Wednesday, March 25, 2020

A chat with Finn Bartusiak, from Port New

Finn Bartusiak is a character created by Kristine Raymond

Good day, everyone! Tonight we're interviewing Finn Bartusiak, who brings us an awesome mystery. Tell us, Finn, did you choose to become a detective? Or didn’t you have a choice?
First, I’d just like to say, welcome to my home.  It’s an honor having you here.  You remind me a little of my Grandma Lena.  Do you like to cook?  Grandma Lena loves to cook, to which my figure can attest.  I think there’s some leftover pierogi in the fridge.  It won’t take a minute for me to heat it up.  No?  Well, if you change your mind, let me know.  Her pierogi is to die for!
What’s that? Someone told you I’m a detective?  I’m afraid you’ve been misled.  I’m just a simple antique store owner.  As a matter of fact, that Tiffany lamp you’re eyeing is my latest acquisition.  Don’t you love the way the colors catch the light? One of the perks of my job is having first dibs on the inventory.  And I…
What?  Oh, sorry.  I tend to ramble when talking about antiques.  To answer your question, no, I don’t consider myself a detective, per se, although I did decipher that secret code awhile back which led me to… Garfunkel, stop begging.  You ate an hour ago.
My apologies.  He’s always ready for his next meal.  Yes, he is a Basset hound.  What’s that?  Oh, his baldness.  It’s a congenital condition, but he pulls it off, don’t you think?
So much information! I'm glad I remind you of your granny, though I'm not that great of a
cook myself. Tell us, Finn, what’s your daytime occupation? How does it relate to your investigations?
Right, my occupation.  Well, as I was saying, I’m the owner of Finn’s Finds, that cute, little antique store near the beach.  Yes, that’s the one.  A couple of doors down from Dough Knots.  Have you ever visited?  I’d like to think I’d remember all of my customers but the sad fact is, I don’t.  When we’re finished up here maybe you’d like to pop in and take a look around.  Something might catch your eye.  The shop is normally closed on Wednesdays, but I could ope-
Oh, right, sorry.  I'm rambling.  You’re on a schedule, aren’t you?
Well, when a new item comes into the shop, I do a little digging and trace its ownership back as far as I can.  Most of my customers appreciate the effort and enjoy learning the history of the piece they purchase, so I guess, in that sense, I am a detective.  Huh.  Who woulda’ thought?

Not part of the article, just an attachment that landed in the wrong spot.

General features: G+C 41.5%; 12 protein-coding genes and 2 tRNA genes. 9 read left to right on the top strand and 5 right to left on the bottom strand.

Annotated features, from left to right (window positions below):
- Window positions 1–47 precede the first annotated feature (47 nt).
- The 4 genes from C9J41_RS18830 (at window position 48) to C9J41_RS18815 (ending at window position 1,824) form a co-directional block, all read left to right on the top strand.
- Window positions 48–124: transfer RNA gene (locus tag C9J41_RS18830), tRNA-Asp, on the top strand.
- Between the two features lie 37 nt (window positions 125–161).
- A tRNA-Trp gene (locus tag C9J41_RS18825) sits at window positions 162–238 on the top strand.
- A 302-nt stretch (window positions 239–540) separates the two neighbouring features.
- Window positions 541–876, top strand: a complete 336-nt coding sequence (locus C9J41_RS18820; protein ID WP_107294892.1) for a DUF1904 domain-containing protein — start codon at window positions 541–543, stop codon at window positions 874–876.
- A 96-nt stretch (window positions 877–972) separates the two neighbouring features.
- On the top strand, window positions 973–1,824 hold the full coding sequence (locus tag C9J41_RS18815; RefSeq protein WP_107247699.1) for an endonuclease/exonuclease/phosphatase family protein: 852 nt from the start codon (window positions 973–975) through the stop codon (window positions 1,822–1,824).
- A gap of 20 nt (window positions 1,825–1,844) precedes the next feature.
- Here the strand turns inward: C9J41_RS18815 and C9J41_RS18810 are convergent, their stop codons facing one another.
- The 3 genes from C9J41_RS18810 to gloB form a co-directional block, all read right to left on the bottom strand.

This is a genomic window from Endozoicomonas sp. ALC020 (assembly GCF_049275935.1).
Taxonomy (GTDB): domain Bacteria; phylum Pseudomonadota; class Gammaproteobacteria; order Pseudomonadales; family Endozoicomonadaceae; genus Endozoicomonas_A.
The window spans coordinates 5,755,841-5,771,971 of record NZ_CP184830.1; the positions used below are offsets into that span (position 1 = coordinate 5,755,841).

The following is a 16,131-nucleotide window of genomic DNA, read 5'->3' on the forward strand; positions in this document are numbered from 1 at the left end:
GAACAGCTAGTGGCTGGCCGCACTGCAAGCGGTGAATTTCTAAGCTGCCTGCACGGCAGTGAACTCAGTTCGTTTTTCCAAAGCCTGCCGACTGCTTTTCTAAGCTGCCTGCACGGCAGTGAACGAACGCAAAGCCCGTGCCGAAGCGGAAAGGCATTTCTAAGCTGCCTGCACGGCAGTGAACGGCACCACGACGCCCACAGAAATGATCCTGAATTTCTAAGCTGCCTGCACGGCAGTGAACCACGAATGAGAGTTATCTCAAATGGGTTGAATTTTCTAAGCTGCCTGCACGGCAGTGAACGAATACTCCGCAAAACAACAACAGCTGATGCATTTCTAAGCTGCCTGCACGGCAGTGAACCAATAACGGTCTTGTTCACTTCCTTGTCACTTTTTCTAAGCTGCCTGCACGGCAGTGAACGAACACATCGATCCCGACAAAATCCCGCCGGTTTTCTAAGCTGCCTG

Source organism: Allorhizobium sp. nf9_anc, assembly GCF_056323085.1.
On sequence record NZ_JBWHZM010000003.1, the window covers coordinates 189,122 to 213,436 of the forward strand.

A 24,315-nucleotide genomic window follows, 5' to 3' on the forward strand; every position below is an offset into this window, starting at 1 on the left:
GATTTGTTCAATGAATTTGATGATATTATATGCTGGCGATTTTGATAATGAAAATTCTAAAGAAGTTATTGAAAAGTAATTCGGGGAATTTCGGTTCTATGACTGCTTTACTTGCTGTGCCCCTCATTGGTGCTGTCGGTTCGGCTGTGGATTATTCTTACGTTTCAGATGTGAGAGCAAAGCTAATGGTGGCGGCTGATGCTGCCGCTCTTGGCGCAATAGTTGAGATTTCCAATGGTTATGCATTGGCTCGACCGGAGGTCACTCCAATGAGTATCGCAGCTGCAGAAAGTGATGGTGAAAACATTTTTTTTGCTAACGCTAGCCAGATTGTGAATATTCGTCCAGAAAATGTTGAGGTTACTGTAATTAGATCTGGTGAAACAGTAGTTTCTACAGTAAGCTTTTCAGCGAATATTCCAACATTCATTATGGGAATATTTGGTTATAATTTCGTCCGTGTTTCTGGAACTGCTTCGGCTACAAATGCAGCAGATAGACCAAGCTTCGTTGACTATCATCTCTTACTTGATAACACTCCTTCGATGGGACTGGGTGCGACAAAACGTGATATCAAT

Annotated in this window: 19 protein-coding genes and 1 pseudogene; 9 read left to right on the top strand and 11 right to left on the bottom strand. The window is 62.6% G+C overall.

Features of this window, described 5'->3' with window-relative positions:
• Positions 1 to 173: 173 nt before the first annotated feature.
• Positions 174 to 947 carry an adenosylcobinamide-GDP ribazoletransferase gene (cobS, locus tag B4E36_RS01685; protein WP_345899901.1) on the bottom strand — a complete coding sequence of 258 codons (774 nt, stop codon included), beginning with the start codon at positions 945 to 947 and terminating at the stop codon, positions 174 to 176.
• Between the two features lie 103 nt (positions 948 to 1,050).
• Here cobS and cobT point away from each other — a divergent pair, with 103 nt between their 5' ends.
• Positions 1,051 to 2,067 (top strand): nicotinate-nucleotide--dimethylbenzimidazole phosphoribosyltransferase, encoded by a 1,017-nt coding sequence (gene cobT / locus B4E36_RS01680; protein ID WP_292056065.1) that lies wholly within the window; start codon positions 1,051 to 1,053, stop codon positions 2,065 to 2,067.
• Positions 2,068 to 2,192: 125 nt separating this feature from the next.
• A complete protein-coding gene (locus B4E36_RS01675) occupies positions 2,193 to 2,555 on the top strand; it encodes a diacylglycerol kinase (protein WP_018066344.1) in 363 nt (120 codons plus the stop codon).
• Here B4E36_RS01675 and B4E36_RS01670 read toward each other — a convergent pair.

I see being a detective more as a state of mind than a profession. Would you consider opening one and going pro?
I’m not sure that solving one case qualifies me as a gumshoe though the idea does hold a certain appeal.  On the other hand, after what happened in the cemetery that night, I’m not sure my heart – or any of my other organs and appendages – could handle the danger.  I mean, two hospital stays in the span of two weeks might be a great way to meet my deductible, but the fashions leave a lot to be desired, you know?
How do you deal with the authorities while doing your investigation?
Sorry for laughing.  You see, Port New’s head detective, Zara O’Hara, just happens to be my best friend, and her partner, Duley Beaudry considers me the sister he never had, even though he has two.  So, I tend to get the ‘inside scoop’ on the criminal happenings in town.  Though, come to think of it, they’ve both been kinda tight-lipped around me lately, ever since the secret code fiasco.  In fact, I had to find out about the break-in at Darby’s in the crime beat section of The Port New News. 
Why, those two have been holding out on me!  Just wait until girls’ night!  Zara’s gonna get an earful!
Do you have anyone helping you in your investigations? Tell us more about them.
To give credit where credit is due, I wouldn’t be sitting here talking with you today if it hadn’t been for Garfunkel.  He surprised the heck out of everyone who knows him when he… no, it’s not time for a Fido Bar.  Go take a nap while I visit with Grandma Bertha.  And, stop slobbering on me!
Sorry about that.  He gets enthusiastic when he hears his name.
Back to your question.  Besides Garfunkel, Spencer also lent a hand.  He helped crack the code and he called Zara when…would you like to see a picture?  Why, thank you, I agree; he is quite attractive.  Are you a reader?  The reason I ask is you may recognize him from one of his book jackets.  Yes, that’s right; Spencer Dane.  How many people can say their boyfriend is a best-selling author?

Oh, gosh, I love Spencer Dane! I would never imagine he was your boyfriend. But this is that crucial time in our interview. Tell me one thing about yourself you wouldn't want others to know.
Is our time up already?  Boy, that hour flew!
Hmmm…something about me no one else knows.